Friday, December 14, 2012

Book Review: Thieftaker

Augh, sorry this is late, I started writing this early yesterday but then got hit with a headache that could've felled an ox and decided to just go to bed early instead of staying awake (and in pain) trying to finish this. I will try to get today's regular post up as well although that will be up closer to the usual time.

Tor.com put up a short excerpt for this book a few months ago and when I had a chance to win an ARC I jumped on it. And then, continuing with my recent pattern, it took a while for me to get around to actually reading it since I had so much checked out from the libraries and enough homework to fill up all the time I had between classes. But eventually I found the time and this makes the third historical-novel-with-fantasy-elements I've read this year, can't tell if that counts as branching out for me or not. 


Thieftaker by D. B. Jackson



Summary: Ethan Kallie has an unusual job in pre-Revolutionary War Boston, he's a thieftaker and uses magic to hunt down thieves for his clients. He tries to not advertise the fact that he can use magic but when he's hired for a murder case it seems like everyone already knows his secret and that if he doesn't use magic he'll never figure out the killer.

The Good: In my copy (an ARC) there was a note on one of the early pages which I think said that there would be a map in the published edition which I think is a great idea. I've been to Boston just once and a lot of times during the book found myself wanting a map so I could figure out where everyone was, especially since they were using real locations in the story. The concept of magic here is interesting and works, my main worry had been that the magic would be so flashy that it would be unbelievable that this world had followed the exact same history as our world had with that giant difference. However the book made clear that magic users had by and large always stayed hidden (lest they be burned as witches) and for me that made the setting work which had been my biggest fear going into it.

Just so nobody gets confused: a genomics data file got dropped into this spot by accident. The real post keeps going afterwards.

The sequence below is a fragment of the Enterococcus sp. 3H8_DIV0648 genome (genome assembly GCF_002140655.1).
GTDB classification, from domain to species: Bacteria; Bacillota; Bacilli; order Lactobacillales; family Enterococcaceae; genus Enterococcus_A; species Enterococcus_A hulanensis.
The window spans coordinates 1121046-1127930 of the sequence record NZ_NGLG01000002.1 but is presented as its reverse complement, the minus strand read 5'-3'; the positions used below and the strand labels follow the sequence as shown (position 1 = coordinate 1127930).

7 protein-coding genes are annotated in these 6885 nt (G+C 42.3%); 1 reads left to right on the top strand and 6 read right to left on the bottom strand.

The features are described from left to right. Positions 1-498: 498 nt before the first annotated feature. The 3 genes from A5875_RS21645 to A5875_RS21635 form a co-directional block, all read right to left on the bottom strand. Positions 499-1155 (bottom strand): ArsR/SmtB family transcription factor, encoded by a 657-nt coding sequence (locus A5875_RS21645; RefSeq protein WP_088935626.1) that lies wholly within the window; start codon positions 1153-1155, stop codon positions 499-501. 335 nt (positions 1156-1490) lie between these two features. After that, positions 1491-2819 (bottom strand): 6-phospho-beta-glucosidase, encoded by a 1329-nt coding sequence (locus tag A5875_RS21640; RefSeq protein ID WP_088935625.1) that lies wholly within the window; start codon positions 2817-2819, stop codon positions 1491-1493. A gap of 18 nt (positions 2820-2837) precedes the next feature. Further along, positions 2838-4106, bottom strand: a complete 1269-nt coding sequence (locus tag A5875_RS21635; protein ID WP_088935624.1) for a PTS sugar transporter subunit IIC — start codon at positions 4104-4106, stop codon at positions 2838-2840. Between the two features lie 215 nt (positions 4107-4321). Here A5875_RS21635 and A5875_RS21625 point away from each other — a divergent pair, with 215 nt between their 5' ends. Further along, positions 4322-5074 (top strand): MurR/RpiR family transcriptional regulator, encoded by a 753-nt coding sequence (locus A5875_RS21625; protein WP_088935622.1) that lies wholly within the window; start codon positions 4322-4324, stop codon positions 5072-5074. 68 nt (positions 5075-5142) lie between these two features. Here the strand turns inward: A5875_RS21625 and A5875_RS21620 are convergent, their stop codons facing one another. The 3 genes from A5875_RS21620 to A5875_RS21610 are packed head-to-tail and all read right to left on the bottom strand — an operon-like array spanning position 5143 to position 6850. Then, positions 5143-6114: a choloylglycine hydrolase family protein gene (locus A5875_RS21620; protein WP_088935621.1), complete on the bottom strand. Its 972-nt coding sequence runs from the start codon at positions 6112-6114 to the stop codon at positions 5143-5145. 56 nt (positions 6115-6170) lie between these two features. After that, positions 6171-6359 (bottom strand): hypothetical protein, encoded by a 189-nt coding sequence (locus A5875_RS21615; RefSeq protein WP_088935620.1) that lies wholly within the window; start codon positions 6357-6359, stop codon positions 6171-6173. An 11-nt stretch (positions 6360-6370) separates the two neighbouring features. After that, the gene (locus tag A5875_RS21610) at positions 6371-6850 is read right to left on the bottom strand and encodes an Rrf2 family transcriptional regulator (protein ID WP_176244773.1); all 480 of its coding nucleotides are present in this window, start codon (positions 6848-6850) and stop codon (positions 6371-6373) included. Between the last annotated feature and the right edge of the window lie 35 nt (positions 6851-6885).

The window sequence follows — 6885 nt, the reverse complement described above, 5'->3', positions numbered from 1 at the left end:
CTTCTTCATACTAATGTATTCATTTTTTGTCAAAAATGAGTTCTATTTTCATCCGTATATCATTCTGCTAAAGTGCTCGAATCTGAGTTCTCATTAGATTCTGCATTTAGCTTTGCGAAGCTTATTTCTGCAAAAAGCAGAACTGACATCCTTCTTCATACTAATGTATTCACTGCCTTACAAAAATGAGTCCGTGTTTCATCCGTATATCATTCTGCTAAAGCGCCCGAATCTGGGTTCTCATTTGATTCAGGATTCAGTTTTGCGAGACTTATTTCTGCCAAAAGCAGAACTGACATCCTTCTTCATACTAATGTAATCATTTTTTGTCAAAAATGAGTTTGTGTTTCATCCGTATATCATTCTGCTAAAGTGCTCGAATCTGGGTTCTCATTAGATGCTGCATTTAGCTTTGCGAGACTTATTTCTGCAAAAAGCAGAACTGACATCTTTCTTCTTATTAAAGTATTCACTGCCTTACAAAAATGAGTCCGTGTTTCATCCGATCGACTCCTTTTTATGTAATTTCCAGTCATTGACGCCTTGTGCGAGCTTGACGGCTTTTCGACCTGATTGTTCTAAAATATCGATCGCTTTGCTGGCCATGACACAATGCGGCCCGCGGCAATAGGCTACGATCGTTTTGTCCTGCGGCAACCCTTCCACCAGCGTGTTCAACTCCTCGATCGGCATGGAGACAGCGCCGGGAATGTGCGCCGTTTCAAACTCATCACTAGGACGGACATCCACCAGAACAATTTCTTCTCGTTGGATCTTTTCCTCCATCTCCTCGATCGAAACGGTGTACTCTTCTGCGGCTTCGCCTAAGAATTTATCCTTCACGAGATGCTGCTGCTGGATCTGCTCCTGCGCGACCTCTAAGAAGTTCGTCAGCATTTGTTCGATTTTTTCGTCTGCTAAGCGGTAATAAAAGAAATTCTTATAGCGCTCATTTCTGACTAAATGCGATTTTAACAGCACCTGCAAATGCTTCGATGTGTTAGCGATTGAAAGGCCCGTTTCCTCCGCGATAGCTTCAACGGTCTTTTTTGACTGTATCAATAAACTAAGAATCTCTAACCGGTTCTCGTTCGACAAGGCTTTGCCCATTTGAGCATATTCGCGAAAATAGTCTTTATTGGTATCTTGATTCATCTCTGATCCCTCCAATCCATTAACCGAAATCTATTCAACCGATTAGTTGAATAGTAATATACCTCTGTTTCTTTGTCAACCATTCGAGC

The Bad: Despite the fact that the opening excerpt Tor posted really grabbed me I was just, well, bored with this book by the end. I feel like it was wavering between becoming really dark and being less dark, and trying to decide just how much it wanted to use real historical characters. I didn't like Ethan as much by the end (honestly after seeing so many anime with a character going "oh god two girls like me what do I doooooo?" I have a much lower tolerance for that, especially when the character in question is an adult man who should be able to figure out what to do with his life) and just felt like the entire climax was awkward, not tense. All in all it doesn't make me very excited for the next book, I probably won't look for it at all.


So sadly a dud and I'll try to toss it in my library's free pile soon and hope that whoever gets it next enjoys it much more than me. Giving it 2.5 stars out of 5 and I'm hoping that I'll have a chance to read one more piece of historical fiction this year and that I'll enjoy it more.  

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